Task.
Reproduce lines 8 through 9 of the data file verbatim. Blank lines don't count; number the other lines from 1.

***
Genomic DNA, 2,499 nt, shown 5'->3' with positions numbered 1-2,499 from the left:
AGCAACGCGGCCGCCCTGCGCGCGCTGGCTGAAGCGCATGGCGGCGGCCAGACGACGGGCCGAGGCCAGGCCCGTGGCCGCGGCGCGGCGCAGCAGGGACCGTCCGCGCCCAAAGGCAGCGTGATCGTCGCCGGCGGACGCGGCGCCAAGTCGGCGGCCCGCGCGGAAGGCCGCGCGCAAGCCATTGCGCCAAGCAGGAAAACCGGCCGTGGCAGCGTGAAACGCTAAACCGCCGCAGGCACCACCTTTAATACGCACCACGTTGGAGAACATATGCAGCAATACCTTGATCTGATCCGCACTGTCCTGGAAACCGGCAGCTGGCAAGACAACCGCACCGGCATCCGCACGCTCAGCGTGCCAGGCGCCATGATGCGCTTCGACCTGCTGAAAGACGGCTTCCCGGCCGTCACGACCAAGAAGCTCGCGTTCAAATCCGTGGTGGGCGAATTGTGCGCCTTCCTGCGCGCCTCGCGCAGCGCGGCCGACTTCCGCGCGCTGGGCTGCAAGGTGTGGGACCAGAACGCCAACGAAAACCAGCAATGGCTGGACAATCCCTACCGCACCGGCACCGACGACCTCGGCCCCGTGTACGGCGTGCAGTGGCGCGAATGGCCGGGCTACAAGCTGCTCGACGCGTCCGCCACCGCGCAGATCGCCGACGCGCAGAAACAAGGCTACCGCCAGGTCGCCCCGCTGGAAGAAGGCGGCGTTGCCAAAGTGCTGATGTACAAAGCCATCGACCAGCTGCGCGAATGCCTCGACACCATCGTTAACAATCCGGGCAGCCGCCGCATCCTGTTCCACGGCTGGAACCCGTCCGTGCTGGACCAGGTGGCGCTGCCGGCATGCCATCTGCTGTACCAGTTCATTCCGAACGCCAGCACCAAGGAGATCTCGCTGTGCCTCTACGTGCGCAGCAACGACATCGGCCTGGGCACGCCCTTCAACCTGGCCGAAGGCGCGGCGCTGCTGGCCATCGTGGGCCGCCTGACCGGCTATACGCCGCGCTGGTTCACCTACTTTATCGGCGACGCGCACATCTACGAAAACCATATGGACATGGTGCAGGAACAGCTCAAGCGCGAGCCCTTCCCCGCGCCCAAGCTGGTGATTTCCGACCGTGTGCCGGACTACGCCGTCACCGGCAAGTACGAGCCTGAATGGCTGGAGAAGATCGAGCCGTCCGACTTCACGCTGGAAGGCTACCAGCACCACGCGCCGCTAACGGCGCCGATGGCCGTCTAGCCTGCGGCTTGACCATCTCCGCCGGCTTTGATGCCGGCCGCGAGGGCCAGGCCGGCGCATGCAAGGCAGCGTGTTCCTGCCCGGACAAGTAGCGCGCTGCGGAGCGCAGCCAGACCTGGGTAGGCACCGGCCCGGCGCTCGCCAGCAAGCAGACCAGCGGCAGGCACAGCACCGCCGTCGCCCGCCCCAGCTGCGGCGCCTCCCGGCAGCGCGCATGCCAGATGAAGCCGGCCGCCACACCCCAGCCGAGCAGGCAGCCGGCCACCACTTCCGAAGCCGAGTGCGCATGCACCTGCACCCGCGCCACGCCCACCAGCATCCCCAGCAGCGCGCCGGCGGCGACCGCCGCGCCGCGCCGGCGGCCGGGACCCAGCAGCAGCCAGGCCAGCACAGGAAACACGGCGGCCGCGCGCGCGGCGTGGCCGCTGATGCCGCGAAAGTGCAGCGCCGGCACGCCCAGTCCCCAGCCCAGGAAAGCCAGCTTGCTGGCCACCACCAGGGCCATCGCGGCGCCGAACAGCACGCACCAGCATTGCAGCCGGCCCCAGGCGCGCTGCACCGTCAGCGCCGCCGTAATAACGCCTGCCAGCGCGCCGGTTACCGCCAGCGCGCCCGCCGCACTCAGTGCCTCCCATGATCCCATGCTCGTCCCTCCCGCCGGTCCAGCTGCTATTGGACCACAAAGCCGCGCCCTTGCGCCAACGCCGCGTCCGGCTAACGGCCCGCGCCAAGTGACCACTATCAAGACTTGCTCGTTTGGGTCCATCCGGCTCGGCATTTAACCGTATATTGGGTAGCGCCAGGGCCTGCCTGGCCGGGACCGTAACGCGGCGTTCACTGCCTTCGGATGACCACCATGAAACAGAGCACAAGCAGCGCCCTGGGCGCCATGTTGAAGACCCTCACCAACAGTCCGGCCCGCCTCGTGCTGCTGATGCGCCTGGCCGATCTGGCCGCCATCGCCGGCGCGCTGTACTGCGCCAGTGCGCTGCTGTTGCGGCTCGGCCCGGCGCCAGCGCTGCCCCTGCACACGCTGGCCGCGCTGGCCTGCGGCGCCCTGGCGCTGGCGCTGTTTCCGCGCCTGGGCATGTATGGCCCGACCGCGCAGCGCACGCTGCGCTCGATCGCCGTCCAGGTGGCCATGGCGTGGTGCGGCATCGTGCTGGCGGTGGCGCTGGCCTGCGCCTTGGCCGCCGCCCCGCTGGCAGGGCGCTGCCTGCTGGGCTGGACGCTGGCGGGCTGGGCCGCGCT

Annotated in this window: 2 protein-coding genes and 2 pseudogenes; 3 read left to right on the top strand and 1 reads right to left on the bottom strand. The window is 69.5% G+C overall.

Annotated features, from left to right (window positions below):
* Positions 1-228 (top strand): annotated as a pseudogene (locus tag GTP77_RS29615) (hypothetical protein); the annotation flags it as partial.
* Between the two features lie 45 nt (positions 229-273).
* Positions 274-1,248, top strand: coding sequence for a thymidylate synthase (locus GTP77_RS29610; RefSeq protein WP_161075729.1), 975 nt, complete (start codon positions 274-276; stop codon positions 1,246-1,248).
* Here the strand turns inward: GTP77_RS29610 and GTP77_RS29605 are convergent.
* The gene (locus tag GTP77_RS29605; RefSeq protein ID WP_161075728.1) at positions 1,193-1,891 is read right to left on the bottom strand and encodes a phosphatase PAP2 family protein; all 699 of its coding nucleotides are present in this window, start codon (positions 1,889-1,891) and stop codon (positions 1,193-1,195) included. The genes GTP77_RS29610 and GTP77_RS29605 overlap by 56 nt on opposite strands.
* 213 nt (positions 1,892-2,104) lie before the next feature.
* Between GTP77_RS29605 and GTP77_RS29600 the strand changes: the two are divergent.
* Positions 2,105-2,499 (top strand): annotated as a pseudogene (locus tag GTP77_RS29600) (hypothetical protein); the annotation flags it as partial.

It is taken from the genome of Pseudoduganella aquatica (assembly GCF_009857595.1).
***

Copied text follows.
* Here the strand turns inward: GTP77_RS29610 and GTP77_RS29605 are convergent.
* The gene (locus tag GTP77_RS29605; RefSeq protein ID WP_161075728.1) at positions 1,193-1,891 is read right to left on the bottom strand and encodes a phosphatase PAP2 family protein; all 699 of its coding nucleotides are present in this window, start codon (positions 1,889-1,891) and stop codon (positions 1,193-1,195) included. The genes GTP77_RS29610 and GTP77_RS29605 overlap by 56 nt on opposite strands.